Hayato YAMANA is a professor at Waseda University, Tokyo, Japan. From
2003 to 2004, he was an IEEE Computer Society Japan chapter chair.
From 2015 to 2017 he was a director of IPSJ (Information Processing Society of Japan) and a vice chairman of information and communication society of IEICE (the institute of electronics, information and communication engineers). From 2018 he is serving on the board of governors of IEEE Computer Society. At Waseda University, he has been a deputy chief information officer and WasedaX project director since 2015. His research area is big data analysis including mother tongue detection and analytics in education.
Keynote Presentation: Learning Analytics for the Future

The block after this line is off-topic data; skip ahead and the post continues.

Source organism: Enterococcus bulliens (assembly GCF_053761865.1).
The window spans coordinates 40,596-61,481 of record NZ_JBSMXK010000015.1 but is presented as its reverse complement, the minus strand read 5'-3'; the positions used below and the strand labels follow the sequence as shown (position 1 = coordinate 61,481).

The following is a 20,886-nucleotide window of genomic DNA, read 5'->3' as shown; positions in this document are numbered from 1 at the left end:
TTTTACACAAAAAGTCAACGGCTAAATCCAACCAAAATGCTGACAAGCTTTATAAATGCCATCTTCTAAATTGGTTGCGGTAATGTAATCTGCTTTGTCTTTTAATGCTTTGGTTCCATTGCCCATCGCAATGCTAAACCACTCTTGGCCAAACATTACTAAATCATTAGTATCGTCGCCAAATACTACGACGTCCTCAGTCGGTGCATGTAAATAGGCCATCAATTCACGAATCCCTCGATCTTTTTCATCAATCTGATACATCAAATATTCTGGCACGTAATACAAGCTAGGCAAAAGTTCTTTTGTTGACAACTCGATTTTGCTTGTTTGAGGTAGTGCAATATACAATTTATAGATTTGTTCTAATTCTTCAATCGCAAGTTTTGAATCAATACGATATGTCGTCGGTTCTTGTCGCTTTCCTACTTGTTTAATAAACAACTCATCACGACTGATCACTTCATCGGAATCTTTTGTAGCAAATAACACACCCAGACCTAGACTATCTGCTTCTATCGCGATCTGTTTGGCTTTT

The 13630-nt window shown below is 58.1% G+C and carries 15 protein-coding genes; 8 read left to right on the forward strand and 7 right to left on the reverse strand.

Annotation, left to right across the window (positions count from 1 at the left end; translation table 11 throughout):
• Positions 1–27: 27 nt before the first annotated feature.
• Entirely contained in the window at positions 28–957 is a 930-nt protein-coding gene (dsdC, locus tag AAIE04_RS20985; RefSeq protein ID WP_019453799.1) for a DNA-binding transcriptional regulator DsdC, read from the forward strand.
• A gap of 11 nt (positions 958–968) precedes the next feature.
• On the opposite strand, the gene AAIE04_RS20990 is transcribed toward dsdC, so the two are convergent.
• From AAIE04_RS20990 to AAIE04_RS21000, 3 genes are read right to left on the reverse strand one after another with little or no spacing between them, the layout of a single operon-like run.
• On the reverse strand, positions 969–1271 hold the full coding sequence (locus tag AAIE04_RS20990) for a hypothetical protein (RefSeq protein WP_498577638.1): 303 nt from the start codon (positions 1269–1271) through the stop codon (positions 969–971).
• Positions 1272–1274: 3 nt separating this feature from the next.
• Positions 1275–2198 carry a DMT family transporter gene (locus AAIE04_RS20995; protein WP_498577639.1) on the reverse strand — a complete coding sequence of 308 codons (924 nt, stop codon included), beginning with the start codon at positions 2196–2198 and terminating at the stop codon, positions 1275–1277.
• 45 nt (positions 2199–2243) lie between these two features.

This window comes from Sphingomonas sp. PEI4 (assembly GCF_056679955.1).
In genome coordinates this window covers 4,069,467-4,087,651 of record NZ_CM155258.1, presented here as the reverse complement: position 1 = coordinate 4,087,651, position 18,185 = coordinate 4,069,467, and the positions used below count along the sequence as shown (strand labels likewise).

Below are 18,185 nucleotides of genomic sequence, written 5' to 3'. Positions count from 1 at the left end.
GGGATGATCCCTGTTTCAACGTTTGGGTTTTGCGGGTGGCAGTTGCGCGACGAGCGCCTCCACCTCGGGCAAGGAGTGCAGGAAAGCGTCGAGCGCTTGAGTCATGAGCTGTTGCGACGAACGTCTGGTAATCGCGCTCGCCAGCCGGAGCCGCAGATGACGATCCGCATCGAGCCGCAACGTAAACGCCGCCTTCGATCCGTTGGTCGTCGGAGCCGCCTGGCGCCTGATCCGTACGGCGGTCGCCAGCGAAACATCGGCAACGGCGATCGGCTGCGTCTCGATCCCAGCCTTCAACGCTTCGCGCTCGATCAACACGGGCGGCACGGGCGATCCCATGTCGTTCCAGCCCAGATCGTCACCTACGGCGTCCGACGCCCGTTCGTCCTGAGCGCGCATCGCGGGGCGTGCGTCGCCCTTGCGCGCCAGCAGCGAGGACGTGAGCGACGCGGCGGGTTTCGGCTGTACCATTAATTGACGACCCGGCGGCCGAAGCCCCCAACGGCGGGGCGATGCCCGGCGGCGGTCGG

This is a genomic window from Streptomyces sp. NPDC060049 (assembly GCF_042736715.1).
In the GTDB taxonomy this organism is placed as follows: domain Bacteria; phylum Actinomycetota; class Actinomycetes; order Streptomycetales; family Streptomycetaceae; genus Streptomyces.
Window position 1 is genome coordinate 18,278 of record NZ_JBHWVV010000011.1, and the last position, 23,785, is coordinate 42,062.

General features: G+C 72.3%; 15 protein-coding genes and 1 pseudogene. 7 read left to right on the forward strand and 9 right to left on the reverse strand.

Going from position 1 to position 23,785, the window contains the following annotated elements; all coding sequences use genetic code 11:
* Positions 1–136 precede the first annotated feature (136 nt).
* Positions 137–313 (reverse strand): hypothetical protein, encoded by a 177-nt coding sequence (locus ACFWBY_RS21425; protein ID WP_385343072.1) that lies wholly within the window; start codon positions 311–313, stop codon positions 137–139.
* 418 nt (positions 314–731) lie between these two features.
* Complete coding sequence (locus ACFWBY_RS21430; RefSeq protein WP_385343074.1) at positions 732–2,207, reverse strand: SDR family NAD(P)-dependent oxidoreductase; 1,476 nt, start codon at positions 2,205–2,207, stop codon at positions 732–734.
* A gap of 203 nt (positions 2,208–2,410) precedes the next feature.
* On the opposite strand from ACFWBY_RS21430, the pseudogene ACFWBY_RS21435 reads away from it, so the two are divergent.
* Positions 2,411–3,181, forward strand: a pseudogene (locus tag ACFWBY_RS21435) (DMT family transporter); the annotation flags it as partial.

In this talk, I will introduce latest learning analytics techniques, including mother tongue detection, automatic process-analysis of problem solving, and dropout prediction in MOOCs. The first analytics is mother tongue detection from written documents. Our proposed mother tongue detection method for English and Chinese written documents achieves accuracy of 77%. When the testee becomes almost equal to native English or Chinese language writer, the detection of mother tongue becomes difficult as you can easily understand. This means we are able to adopt a mother tongue detection technique as one of the features to analyze how the testee can write fluent English or Chinese. The second analytics is related to process-analysis of problem solving. In this analysis, our team analyzed online handwritten strokes gathered by a digital pen when a testee is solving geometric problems in Math and long-term reading comprehension problems of the Japanese language. By analyzing the strokes, many things could become understandable, which includes whether the testee solved the problem with intuition or not, and what kind of theory the testee used. Finally, our current status of dropout prediction in MOOCs is presented. In MOOCs, usually over 90% of participants drop the course during several weeks so that how to detect such candidates is indispensable to increase courses’ pass ratio. Theses analytical results will have possibility to advance our future learning methods.